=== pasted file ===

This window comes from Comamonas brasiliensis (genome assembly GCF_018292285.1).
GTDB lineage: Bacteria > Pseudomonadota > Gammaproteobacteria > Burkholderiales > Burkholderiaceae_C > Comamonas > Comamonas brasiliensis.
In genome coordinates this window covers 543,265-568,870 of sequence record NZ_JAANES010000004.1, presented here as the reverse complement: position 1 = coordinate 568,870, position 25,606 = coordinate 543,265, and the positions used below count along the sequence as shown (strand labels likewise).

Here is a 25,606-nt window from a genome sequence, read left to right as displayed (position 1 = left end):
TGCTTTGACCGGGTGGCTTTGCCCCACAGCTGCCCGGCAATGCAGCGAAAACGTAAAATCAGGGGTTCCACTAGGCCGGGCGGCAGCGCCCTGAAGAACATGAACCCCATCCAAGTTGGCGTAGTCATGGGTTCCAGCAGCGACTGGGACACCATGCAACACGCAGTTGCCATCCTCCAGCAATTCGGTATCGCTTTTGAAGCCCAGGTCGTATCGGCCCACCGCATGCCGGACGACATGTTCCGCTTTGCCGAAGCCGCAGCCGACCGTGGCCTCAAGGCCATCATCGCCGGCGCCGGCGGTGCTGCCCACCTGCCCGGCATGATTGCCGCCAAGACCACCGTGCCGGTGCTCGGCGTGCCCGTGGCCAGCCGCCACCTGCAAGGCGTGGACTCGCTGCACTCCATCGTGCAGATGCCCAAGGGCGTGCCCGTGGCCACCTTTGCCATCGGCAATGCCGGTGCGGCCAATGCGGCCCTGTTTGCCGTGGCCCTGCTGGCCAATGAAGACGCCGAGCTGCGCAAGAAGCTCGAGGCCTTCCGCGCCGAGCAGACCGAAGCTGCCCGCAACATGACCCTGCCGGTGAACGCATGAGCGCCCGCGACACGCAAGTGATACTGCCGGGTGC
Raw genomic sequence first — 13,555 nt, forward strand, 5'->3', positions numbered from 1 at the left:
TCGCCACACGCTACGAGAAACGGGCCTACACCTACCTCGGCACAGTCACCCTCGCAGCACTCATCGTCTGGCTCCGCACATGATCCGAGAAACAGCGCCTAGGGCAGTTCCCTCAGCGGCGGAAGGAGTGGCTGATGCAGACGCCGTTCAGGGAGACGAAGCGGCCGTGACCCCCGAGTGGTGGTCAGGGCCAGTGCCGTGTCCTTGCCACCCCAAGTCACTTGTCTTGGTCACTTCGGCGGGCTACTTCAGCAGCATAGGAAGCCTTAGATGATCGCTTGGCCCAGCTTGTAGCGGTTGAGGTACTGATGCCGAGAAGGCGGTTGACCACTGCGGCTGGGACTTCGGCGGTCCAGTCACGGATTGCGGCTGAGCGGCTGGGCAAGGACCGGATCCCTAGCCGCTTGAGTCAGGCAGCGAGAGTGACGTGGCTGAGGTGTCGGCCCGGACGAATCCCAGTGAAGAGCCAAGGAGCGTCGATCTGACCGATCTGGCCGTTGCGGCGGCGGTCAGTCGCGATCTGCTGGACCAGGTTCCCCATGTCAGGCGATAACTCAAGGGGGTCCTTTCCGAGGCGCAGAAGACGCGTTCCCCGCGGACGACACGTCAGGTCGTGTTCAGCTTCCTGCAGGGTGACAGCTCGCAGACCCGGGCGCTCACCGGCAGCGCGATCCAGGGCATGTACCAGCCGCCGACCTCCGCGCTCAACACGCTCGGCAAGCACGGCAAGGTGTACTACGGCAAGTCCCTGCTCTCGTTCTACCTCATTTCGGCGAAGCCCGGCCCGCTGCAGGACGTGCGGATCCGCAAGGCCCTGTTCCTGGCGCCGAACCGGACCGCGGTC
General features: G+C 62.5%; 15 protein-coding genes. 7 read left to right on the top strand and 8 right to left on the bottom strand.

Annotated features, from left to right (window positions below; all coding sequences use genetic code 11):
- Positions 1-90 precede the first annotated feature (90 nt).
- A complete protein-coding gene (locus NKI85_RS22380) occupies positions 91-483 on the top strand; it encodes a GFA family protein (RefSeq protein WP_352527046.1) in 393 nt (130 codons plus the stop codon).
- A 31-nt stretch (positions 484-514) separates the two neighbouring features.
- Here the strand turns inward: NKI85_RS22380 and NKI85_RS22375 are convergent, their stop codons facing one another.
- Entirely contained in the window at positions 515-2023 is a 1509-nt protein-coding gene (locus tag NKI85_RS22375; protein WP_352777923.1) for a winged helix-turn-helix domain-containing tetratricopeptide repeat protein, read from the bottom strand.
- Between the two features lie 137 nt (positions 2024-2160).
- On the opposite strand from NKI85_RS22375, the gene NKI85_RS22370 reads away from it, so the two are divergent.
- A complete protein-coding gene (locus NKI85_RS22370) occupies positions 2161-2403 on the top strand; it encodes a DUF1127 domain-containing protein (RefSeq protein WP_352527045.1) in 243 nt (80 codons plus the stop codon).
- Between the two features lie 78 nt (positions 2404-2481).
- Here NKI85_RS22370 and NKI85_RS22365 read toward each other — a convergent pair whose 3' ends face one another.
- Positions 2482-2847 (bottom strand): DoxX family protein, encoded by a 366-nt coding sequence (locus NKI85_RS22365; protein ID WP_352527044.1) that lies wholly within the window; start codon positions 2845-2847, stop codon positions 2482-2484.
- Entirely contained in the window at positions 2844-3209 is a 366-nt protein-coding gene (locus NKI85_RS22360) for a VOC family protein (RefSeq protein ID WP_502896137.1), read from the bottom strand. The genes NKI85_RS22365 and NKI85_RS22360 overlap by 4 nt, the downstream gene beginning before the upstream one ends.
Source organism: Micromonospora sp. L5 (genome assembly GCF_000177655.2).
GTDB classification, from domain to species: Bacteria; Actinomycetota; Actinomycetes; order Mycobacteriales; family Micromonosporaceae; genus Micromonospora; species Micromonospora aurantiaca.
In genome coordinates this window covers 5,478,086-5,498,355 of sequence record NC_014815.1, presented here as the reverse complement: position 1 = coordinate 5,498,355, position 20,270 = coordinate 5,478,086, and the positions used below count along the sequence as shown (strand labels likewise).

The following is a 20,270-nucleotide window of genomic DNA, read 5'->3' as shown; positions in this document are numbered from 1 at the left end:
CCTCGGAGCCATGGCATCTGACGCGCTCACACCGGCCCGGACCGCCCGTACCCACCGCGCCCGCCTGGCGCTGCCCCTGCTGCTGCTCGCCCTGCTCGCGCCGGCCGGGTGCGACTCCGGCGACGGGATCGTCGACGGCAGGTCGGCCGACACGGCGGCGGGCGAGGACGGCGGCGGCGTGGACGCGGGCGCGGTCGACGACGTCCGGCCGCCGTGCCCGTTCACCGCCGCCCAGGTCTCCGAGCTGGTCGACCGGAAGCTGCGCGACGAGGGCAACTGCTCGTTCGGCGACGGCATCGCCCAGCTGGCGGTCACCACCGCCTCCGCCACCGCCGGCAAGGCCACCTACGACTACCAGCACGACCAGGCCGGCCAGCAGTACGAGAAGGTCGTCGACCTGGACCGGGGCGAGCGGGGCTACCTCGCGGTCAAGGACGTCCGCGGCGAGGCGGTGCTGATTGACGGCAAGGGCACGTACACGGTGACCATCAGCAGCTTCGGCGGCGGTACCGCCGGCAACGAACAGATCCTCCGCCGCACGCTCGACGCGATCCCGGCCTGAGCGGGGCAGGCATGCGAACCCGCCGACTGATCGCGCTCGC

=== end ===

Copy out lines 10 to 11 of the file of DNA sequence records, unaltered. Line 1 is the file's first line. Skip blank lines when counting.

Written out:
- Positions 1-90 precede the first annotated feature (90 nt).
- A complete protein-coding gene (locus NKI85_RS22380) occupies positions 91-483 on the top strand; it encodes a GFA family protein (RefSeq protein WP_352527046.1) in 393 nt (130 codons plus the stop codon).